They called him Sweetness, but Chicago Bears great Walter Payton had a dark side, according to a biography to be released Oct. 4.
An excerpt of "Sweetness: The Enigmatic Life of Walter Payton," by Jeff Pearlman, will appear in the Oct. 3 issue of Sports Illustrated, and describes the Hall of Famer as suicidal, abusing pain medication and dealing with a crumbling family situation.
Payton, who retired after the 1987 season as the then-all-time leading rusher in NFL history, was depressed and suicidal in the mid-1990s. Pearlman cites a letter from Payton to a friend, in which Payton said he imagined himself killing those around him and then turning a gun on himself.
"Walter would call me all the time saying he was about to kill himself, he was tired," Payton's longtime agent, Bud Holmes, said, according to SI.com. "He was angry. Nobody loved him. He wanted to be dead."
Payton's executive assistant, Ginny Quirk, echoed those sentiments.
"He would call and say, 'You won't see me when you get to the office tomorrow,' " she said. " 'Enjoy life without me.' "
Payton died of a rare liver disease and bile duct cancer in November 1999.
According to the book, Payton used pain pills and liquids to deal with injuries during his playing days, and the practice continued after he retired. Sources told Pearlman that Payton took a cocktail of Tylenol and vicodin and kept tanks of nitrous oxide in his garage.
"Walter was pounding his body with medication," Holmes said. "I wish I knew how bad it was, but at the time I really didn't."
According to the book, in 1988 Payton visited dentist offices complaining of tooth pain. He secured several prescriptions for morphine but raised red flags with at least one pharmacist, who called police. Payton was visited by officers but received only a warning.
Even seemingly great times in Payton's life were filled with confusion, according to the book.
Payton had been living apart from his wife, Connie, since his retirement, but hadn't gone public because of his desire to protect his children and his image. He had been seeing a woman for five years when he was inducted into the Pro Football Hall of Fame in 1993, and both women showed up for the ceremonies.
"The introduction into the Pro Football Hall of Fame is supposed to be the greatest moment in his life," said Quirk, who was charged with keeping the women apart. "And in truth, it was probably the worst. ... Four full days, and Lita (not the real name of Payton's mistress) and Connie were like two ships passing in the night. If Connie was scheduled to come late, I'd make sure Lita was there early. If Connie was there early, Lita would be there late. I can't describe the horror of that trip."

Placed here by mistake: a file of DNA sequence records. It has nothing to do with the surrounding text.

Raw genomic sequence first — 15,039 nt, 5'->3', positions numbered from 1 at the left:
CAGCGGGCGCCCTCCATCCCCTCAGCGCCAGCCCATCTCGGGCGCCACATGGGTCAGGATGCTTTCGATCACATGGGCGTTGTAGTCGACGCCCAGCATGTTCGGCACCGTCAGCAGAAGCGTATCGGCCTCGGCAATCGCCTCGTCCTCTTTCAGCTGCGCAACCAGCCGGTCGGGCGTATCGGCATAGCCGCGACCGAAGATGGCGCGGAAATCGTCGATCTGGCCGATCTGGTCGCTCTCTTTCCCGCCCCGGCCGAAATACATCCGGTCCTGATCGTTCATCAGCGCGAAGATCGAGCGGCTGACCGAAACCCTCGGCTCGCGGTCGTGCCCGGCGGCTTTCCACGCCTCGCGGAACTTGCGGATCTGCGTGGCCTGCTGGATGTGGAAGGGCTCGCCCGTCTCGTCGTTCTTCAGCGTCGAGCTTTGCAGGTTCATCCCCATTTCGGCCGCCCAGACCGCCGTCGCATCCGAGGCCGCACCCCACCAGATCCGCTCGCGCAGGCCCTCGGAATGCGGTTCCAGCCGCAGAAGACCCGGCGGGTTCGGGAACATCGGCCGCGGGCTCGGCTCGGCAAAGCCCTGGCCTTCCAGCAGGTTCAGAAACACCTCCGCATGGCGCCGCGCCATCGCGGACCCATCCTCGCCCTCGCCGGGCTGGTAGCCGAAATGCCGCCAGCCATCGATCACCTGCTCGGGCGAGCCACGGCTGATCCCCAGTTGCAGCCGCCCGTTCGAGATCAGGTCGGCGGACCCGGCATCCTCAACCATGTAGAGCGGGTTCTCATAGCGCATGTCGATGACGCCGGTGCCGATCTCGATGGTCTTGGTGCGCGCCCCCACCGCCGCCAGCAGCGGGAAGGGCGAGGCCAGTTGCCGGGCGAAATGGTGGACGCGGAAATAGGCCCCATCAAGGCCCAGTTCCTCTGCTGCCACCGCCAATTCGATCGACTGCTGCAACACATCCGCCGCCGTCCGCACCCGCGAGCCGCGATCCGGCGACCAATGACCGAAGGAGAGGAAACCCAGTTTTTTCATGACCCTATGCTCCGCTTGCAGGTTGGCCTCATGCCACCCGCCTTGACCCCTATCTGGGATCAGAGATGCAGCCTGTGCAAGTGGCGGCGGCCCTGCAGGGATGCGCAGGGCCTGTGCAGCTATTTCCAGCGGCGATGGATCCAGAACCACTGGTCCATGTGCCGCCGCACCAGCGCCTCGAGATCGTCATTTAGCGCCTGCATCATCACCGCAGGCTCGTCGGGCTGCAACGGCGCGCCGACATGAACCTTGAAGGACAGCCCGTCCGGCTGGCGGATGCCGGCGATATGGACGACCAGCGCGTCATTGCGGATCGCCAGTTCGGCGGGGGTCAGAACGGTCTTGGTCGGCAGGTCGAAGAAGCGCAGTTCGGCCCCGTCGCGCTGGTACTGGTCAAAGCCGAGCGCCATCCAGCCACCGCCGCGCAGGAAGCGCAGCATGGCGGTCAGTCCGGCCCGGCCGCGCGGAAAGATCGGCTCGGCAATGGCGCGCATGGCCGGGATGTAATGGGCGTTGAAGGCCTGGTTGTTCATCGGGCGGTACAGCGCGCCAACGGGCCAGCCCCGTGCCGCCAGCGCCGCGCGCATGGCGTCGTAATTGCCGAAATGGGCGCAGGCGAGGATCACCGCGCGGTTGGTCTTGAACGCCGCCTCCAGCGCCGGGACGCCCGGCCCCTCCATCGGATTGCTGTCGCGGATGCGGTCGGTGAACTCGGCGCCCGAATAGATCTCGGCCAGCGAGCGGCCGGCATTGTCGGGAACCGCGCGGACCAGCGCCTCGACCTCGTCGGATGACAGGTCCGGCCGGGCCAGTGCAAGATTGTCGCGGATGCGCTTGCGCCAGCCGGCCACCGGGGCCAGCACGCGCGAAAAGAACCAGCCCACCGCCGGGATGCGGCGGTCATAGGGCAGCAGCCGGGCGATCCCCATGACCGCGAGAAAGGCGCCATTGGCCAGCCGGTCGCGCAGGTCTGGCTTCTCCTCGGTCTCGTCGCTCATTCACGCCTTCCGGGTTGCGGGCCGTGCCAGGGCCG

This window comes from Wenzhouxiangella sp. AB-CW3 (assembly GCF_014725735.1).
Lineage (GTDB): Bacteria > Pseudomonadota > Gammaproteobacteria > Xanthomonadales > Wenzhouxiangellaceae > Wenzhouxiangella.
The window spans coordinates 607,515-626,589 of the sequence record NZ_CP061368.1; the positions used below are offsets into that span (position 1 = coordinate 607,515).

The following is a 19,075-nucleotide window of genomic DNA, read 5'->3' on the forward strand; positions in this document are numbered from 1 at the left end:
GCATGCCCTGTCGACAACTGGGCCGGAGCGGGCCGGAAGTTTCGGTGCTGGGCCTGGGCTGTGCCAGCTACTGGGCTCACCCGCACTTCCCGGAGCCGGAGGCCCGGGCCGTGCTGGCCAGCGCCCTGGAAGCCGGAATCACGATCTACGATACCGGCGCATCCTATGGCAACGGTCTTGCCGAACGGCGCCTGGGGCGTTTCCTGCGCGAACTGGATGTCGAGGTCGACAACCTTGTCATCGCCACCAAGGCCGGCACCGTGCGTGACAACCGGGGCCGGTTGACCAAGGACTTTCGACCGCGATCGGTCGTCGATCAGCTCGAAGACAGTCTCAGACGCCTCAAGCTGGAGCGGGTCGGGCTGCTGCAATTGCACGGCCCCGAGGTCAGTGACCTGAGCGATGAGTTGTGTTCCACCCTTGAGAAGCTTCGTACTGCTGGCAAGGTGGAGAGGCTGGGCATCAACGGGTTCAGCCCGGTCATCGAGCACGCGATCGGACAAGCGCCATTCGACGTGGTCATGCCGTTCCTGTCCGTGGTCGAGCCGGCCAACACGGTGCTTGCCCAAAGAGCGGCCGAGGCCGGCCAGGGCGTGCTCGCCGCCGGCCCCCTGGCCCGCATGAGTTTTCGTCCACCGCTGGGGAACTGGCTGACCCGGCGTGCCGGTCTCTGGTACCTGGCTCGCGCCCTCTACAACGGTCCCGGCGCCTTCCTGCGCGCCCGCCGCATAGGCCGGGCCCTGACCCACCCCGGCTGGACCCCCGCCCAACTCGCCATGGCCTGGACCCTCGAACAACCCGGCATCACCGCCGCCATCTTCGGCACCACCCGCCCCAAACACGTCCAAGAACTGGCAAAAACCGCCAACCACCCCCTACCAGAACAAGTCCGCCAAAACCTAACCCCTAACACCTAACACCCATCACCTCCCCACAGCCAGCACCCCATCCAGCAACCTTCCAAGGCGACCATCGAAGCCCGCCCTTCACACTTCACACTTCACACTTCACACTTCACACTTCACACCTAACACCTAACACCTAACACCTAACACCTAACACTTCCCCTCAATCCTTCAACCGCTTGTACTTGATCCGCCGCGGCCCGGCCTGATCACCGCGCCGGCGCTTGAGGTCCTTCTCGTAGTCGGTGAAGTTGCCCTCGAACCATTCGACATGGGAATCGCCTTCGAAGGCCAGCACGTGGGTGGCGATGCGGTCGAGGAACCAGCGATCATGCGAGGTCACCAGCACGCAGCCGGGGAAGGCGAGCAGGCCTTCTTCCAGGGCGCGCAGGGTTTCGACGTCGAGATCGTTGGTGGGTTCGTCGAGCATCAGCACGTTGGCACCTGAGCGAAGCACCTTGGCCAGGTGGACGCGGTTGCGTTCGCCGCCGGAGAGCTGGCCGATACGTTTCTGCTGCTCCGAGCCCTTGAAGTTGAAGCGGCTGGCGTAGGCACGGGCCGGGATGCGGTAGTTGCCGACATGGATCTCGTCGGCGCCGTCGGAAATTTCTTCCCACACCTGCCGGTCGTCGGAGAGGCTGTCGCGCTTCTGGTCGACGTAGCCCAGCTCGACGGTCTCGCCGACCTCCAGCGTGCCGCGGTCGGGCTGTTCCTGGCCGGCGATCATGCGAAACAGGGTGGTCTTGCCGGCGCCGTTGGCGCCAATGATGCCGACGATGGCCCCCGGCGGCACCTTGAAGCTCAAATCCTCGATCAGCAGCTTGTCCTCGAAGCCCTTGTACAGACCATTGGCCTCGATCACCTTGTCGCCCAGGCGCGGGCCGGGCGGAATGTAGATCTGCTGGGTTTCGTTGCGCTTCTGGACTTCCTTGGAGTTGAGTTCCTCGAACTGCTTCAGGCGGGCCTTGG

Nonetheless, the women did end up meeting.
"I introduced the two of them, and they sat and talked for quite a while," Holmes said, according to the excerpt. "They were friendly, chatty. There was no hair-pulling. It was very civil."
Connie had asked for the meeting, and according to Holmes, told Lita: "You can have him. He doesn't want me or the children."
A statement published by the Chicago Tribune from Connie Payton, Payton's family and the Walter and Connie Payton Foundation acknowledged that "Walter, like all of us, wasn't perfect."
However, the statement went on to question the credibility of some portions of the book.
"The challenges he faced were well known to those of us who loved and lived with him.
"He was a great father to Jarrett and Brittney and held a special place in the football world and the Chicago community. Recent disclosures -- some true, some untrue -- do not change this. I'm saddened that anyone would attempt to profit from these stories, many told by people with little credibility."
Despite stories of depression and personal chaos, the book does recount Payton's courageous side. Knowing he was going to die, Payton spent his final months hosting former Bears.
"I never heard him say, 'Why me?' " fellow Hall of Famer Mike Singletary said, according to the book. "I know I would have been saying, 'Why me? Why me? There are other guys out there killing people -- why me?' I never heard Walter say that."
Former Bears offensive lineman Jimbo Covert also marveled at Payton's grace under dire circumstances.
"I was there with about 30 other guys," he said. "Walter took time to go around to everybody personally and grab him and say, 'What are you doing?' -- just getting the down low on how you'd been. Can you imagine how strong a person he had to have been to do that? He knew he was going to die."
In a statement, the Bears said Payton's "competitive spirit lives with us today."
"When we take the field each Sunday, we represent the great
players like Walter who helped build the rich tradition of our
organization," the statement read. "Nothing will change our
feelings for a man we have the deepest respect for and miss having
around Halas Hall to this day."
Information from The Associated Press was used in this report.